, Volume 156, Issue 1, pp 75–86 | Cite as

Butterfly edge effects are predicted by a simple model in a complex landscape

Population Ecology - Original Paper


Edge responses have been studied for decades and form a critical component of our understanding of how organisms respond to landscape structure and habitat fragmentation. Until recently, however, the lack of a general, conceptual framework has made it difficult to make sense of the patterns and variability reported in the edge literature. We present a test of an edge effects model which predicts that organisms should avoid edges with less-preferred habitat, show increased abundance near edges with preferred habitat or habitat containing complementary resources, and show no response to edges with similar-quality habitat that offers only supplementary resources. We tested the predictions of this model against observations of the edge responses of 15 butterfly species at 12 different edge types within a complex, desert riparian landscape. Observations matched model predictions more than would be expected by chance for the 211 species/edge combinations tested over 3 years of study. In cases where positive or negative edge responses were predicted, observed responses matched those predictions 70% of the time. While the model tends to underpredict neutral results, it was rare that an observed edge response contradicted that predicted by the model. This study also supported the two primary ecological mechanisms underlying the model, although not equally. We detected a positive relationship between habitat preferences and the slope of the observed edge response, suggesting that this basic life history trait underlies edge effects and influences their magnitude. Empirical evidence also suggested the presence of complementary resources underlies positive edge responses, but only when completely confined to the adjacent habitat. This multi-species test of a general edge effects model at multiple edge types shows that resource-based mechanisms can explain many edge responses and that a modest knowledge of life history attributes and resource availability is sufficient for predicting and understanding many edge responses in complex landscapes.


Ecotone Ecological boundary Fragmentation Habitat edge Predictive model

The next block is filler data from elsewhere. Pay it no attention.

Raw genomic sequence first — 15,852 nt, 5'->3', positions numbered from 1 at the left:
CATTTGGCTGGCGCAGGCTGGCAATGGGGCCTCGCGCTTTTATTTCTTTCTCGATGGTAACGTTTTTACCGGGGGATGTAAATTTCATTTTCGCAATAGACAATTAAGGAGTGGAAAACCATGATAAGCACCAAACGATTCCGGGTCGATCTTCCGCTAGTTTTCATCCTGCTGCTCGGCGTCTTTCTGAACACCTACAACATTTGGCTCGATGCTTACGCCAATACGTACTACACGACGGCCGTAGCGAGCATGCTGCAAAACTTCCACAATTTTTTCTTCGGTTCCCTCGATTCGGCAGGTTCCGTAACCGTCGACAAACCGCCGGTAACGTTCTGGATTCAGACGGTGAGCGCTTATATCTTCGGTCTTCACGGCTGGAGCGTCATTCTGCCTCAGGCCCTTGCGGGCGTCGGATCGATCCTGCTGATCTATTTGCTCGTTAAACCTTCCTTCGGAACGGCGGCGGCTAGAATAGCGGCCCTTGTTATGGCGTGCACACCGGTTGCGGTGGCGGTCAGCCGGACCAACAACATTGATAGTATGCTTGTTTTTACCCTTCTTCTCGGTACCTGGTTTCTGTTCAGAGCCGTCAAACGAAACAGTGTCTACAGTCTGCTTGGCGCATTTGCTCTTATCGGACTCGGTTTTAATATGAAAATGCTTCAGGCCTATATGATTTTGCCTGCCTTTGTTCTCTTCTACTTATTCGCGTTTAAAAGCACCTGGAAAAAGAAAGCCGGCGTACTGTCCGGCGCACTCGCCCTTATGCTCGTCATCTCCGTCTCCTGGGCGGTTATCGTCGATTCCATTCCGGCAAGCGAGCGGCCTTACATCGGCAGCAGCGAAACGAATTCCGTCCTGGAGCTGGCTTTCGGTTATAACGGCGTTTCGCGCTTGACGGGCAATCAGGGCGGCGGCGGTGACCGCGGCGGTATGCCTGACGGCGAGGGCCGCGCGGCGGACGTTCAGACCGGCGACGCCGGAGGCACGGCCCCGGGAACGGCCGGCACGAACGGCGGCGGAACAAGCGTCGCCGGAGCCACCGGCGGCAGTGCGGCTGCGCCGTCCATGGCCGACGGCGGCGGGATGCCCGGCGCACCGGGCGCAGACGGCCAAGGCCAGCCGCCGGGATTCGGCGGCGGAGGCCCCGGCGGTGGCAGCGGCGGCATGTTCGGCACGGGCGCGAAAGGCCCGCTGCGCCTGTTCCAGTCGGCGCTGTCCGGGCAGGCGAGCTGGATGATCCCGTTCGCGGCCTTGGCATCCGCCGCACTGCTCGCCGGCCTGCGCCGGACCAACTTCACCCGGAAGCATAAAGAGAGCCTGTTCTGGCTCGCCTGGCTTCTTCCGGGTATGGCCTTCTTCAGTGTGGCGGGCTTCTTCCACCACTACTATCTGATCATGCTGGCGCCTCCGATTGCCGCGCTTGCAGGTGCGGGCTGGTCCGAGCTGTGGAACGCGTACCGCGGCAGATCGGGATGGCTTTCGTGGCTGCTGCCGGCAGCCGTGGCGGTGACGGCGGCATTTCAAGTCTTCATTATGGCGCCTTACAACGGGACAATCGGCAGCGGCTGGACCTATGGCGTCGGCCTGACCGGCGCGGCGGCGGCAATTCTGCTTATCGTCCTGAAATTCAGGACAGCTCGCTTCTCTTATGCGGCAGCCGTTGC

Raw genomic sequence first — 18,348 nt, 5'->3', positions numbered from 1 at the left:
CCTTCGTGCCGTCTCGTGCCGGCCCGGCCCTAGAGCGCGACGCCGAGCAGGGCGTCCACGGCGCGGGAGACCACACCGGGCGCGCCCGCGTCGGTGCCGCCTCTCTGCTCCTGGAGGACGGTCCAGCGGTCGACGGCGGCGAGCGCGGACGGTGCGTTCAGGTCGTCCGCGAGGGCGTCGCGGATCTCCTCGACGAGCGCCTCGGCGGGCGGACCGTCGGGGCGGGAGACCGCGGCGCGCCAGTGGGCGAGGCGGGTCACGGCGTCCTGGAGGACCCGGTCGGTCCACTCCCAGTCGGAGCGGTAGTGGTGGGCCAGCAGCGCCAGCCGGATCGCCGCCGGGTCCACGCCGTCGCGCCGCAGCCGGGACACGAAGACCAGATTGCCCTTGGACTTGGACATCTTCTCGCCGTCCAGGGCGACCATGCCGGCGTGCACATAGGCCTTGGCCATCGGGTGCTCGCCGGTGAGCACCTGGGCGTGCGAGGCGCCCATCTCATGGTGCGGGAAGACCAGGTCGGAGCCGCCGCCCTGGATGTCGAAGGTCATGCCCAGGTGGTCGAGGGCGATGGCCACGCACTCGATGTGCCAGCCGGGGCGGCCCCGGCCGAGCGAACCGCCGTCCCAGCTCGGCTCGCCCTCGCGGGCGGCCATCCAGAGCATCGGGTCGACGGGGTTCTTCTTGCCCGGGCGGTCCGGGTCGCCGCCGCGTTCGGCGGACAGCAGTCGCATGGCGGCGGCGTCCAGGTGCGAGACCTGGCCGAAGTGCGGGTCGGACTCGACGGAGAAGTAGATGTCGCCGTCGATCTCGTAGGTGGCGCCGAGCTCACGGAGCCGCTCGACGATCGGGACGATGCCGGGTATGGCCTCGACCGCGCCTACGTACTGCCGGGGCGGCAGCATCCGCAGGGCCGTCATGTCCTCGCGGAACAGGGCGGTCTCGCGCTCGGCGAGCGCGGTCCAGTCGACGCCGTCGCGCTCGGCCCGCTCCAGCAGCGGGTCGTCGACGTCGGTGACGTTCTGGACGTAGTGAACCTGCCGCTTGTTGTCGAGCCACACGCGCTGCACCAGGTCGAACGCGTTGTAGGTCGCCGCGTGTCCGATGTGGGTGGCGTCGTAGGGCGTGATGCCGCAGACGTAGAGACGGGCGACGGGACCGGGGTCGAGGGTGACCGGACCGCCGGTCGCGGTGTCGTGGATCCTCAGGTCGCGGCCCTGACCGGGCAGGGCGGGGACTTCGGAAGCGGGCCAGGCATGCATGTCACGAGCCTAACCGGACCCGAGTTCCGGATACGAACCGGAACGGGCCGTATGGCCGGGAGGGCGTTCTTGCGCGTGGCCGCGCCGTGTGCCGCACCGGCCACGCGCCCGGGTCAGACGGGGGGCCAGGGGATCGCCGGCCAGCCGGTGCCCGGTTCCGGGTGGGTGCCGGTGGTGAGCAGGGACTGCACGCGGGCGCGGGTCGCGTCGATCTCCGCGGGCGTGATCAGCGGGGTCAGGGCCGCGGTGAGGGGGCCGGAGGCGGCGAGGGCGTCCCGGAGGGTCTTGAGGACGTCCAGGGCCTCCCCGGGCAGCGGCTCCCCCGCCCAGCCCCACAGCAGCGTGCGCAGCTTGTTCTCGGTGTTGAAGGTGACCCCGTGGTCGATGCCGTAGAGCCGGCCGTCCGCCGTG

Access, support, accommodations, and aerial photographs were provided by the San Pedro River Field Office of the Bureau of Land Management. The Semi-Arid Surface-Land Atmosphere (SALSA) program provided GIS coverages and other support. Sheridan Stone and the Ft. Huachuca wildlife office helped us initiate this research and provided helpful feedback at critical stages during its development. Arriana Brand, James Battin, and Barry Noon were our collaborators and contributed substantially to the overall design of this project. Thanks to our many field assistants, including Laura Williams, Ryan Vandermoor, Janine McCabe, Kerrith McCay, Greg Breed, Danielle Denneny, Jennifer Marks, Marke Ambard, Pedro, and Devin Biggs. Laura Williams was responsible for most of our plant identifications, with help from Liz Makings and Ken Bagstaad. Rich Bailowitz, Doug Danforth. and Sandy Upson helped with butterfly identifications. Statistical assistance was provided by Rob Fletcher, Ken Burnham, James Battin, Brent Burch, and Phil Gibbs. Helpful comments on the manuscript were made by Bill Fagan, Nick Haddad, Thomas Whitham, Mike Kearsley, Matthew Loeser, Kiisa Nishikawa, James Battin, Rob Fletcher and several anonymous reviewers. Funding was provided by SERDP, Project CS–1100. Experiments complied with current US law.

Supplementary material

442_2008_976_MOESM1_ESM.doc (132 kb)
(DOC 132 kb)
442_2008_976_MOESM2_ESM.doc (244 kb)
(DOC 244 kb)


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Copyright information

© Springer-Verlag 2008

Authors and Affiliations

  1. 1.Department of Biological SciencesNorthern Arizona UniversityFlagstaffUSA
  2. 2.Center for Environmental Sciences and EducationNorthern Arizona UniversityFlagstaffUSA
  3. 3.Merriam-Powell Center for Environmental ResearchNorthern Arizona UniversityFlagstaffUSA
  4. 4.Department of BiologyUniversity of MarylandCollege ParkUSA

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